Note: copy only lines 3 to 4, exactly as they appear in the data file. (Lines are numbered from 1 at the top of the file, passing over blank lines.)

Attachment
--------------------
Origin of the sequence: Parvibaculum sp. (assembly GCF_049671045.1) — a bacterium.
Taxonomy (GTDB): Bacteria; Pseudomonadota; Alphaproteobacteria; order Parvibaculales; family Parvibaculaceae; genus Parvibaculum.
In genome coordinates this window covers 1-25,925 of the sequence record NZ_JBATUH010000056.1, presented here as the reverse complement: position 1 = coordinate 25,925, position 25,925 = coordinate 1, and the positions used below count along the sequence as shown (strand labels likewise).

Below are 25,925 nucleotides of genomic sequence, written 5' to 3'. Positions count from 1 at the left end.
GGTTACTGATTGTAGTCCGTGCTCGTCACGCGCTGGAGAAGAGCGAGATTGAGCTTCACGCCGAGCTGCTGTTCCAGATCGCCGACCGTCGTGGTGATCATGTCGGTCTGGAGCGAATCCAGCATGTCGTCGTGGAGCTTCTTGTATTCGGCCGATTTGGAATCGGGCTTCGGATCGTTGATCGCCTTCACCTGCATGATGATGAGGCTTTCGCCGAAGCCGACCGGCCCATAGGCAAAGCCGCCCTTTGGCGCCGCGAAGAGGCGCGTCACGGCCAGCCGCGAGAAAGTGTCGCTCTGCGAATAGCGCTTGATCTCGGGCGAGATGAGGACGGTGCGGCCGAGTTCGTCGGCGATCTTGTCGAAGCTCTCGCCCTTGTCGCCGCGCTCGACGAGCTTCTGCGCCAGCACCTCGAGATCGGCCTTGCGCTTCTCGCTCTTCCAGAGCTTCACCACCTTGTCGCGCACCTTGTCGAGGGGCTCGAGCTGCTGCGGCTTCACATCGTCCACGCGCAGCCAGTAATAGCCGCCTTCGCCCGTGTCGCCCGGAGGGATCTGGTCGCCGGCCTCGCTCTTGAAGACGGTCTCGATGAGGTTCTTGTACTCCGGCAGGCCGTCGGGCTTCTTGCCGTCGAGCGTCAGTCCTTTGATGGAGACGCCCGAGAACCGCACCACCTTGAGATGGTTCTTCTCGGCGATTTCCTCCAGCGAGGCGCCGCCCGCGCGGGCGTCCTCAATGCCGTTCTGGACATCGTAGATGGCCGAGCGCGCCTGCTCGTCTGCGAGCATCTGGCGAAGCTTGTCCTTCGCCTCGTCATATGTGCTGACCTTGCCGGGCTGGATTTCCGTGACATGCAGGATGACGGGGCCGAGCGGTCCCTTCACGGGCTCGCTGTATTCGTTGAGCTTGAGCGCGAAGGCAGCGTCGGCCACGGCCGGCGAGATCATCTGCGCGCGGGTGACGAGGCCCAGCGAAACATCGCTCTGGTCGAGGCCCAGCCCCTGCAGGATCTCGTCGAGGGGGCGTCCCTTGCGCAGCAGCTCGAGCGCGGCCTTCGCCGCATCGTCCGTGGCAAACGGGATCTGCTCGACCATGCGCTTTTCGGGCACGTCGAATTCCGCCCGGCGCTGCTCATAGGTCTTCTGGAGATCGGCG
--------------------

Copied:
In genome coordinates this window covers 1-25,925 of the sequence record NZ_JBATUH010000056.1, presented here as the reverse complement: position 1 = coordinate 25,925, position 25,925 = coordinate 1, and the positions used below count along the sequence as shown (strand labels likewise).

Below are 25,925 nucleotides of genomic sequence, written 5' to 3'. Positions count from 1 at the left end.